The Second Day Of The Great Canon At The Patriarchal Cathedral


Hundreds of faithful attended the service of the Canon of Saint Andrew the Cretan celebrated in the Patriarchal Cathedral of Bucharest. The Canon service was celebrated yesterday, 8 March, the second day of the Lent by His Grace Ciprian Câmpineanul, Assistant Bishop to the Patriarch.

In this part of the service of the Great Canon, Saint Andrew describes the turmoil of the sinful man who becomes aware of the meaning of his life in the world, said His Grace in the sermon delivered.

“This confused soul weeps for his many sins made, thinking that the end is near, just like the final judgement when he is present in front of the Right Judge. But the canon also gives hope because it remembers Saint Andrew the Cretan here and many other sinful men and women who repented and whom God has blessed and forgiven.

His Grace Ciprian Câmpineanul also urged the faithful to make a thorough analysis of their own lives, to assume their sins in this period of the Lent.

“Let us remember if we had a good beginning of the Lent, forgiving one another and try to get aware of the sins committed. Let us strengthen our faith and hope that God-the-Father, the Loving One, waits for us, His arms open, in the parent’s house forgiving us, as He forgives the prodigal son. But to be forgiven, we must repent sincerely. And if we repent with sincerely tears, the Great Canon of Saint Andrew the Cretan is very useful because we can identify ourselves with the tormented soul of the Canon and so we can hope that God will bless us and help us cover this hard way, full of all kinds of obstacles, but which leads to Resurrection”, said His Grace, as Trinitas Radio station informs us.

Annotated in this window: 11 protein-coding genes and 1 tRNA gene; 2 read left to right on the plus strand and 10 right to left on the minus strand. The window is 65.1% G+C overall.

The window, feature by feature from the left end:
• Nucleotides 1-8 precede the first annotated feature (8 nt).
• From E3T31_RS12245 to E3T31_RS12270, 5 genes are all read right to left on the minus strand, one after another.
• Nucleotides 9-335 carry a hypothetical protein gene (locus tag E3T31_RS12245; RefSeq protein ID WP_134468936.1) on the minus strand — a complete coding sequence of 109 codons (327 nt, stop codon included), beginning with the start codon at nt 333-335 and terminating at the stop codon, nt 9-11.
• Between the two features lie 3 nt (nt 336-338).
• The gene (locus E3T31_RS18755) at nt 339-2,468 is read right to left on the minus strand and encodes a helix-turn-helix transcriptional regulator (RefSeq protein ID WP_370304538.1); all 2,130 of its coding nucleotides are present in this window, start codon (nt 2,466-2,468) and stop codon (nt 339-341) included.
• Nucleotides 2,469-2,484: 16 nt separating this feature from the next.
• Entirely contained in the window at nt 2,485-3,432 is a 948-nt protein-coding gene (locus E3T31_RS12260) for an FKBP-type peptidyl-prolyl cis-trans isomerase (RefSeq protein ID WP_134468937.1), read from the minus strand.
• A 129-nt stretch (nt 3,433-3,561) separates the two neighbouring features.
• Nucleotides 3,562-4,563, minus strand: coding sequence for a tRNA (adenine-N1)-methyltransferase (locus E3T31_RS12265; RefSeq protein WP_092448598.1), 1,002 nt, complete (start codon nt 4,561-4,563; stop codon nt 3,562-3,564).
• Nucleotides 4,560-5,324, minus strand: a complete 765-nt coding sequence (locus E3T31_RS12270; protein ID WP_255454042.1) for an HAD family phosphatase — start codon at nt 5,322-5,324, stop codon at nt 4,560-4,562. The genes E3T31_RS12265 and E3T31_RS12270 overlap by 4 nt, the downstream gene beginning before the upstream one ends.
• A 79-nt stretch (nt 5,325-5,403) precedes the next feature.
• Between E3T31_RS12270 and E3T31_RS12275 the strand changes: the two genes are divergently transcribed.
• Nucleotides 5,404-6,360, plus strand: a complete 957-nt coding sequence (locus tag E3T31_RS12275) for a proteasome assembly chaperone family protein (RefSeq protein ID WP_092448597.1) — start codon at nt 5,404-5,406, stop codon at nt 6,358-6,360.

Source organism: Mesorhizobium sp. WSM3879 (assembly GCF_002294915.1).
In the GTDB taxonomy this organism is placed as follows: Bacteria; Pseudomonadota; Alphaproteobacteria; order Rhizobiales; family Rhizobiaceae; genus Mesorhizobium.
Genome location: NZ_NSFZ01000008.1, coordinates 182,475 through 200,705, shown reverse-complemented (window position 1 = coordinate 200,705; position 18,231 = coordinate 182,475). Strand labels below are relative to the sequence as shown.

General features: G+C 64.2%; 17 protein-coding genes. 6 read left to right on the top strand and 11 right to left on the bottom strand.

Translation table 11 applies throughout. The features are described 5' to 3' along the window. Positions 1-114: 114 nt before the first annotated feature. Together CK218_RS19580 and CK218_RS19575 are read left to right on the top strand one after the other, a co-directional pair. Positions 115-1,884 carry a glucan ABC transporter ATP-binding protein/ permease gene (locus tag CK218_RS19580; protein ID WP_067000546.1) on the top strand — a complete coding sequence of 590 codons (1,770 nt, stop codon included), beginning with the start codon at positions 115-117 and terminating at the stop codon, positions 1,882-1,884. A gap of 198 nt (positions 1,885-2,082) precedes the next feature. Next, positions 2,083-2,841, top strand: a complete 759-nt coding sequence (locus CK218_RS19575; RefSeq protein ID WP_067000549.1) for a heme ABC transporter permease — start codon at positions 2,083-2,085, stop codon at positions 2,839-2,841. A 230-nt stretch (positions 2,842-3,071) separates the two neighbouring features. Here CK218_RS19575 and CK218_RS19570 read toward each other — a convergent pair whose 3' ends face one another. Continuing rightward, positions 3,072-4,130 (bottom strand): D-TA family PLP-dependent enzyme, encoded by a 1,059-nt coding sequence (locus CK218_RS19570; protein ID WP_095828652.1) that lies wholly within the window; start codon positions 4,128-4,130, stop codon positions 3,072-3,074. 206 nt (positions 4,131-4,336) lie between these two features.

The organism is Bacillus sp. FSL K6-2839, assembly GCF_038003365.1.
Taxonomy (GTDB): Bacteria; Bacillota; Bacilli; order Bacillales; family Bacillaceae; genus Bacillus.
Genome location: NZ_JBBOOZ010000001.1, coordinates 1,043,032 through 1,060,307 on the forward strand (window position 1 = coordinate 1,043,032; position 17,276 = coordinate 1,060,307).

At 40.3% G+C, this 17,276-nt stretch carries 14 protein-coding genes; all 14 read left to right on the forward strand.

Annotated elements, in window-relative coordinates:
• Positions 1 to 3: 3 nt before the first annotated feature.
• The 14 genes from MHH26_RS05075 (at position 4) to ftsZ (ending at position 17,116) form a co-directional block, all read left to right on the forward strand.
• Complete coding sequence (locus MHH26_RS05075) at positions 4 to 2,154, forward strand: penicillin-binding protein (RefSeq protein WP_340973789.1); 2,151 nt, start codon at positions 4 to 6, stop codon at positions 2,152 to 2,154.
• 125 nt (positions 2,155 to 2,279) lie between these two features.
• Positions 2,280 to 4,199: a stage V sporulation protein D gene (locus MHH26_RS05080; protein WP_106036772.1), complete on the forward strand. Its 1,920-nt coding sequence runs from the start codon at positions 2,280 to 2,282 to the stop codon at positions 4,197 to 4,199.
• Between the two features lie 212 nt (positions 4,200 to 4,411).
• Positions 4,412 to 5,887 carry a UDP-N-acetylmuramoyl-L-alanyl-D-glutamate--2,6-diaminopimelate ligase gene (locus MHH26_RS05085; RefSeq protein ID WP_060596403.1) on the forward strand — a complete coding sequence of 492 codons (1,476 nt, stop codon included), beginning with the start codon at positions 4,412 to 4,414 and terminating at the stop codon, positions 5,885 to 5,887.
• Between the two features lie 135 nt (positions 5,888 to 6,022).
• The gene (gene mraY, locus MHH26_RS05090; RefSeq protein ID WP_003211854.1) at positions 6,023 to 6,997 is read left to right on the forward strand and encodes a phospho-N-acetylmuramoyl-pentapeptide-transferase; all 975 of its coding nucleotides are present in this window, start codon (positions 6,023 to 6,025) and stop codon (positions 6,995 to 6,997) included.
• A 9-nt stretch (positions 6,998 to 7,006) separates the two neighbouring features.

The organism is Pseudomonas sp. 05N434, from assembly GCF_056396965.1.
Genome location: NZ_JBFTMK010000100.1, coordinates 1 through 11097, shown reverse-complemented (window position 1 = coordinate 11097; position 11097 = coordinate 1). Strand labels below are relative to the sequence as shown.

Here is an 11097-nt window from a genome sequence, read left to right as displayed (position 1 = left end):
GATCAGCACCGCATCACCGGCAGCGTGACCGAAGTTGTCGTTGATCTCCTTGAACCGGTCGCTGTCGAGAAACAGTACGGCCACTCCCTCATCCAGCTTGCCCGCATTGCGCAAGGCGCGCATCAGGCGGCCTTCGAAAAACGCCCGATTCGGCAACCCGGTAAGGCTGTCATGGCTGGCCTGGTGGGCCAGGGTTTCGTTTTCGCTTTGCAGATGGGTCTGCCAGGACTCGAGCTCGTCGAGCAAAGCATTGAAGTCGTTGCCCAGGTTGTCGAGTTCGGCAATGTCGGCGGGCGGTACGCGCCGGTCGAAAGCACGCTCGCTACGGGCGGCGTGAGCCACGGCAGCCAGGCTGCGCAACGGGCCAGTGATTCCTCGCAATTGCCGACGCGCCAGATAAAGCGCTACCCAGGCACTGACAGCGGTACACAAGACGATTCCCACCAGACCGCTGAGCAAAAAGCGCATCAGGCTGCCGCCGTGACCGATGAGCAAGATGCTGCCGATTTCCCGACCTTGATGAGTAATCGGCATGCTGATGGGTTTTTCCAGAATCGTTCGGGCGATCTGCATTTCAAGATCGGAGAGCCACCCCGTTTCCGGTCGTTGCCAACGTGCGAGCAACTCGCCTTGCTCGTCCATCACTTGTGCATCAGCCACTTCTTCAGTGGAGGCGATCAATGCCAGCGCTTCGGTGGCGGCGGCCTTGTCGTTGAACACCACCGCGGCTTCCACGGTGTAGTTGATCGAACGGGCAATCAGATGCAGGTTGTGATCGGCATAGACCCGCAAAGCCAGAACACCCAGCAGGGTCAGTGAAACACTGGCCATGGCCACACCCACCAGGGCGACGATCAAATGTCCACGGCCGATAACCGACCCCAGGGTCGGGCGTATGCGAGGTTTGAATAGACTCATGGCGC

The Canon of Saint Andrew the Cretan (660 – 740) or the Great Canon, as it is also known, is made up of 250 lines, unlike 30 lines of the ordinary canons. Saint Andrew wrote this Canon either when he was in Constantinople, before his ordination as Archbishop of Gortynei, Crete (692), or soon afterwards (712). This service specific of the Lent emphasises the need of repentance, without which there cannot be restoration and salvation.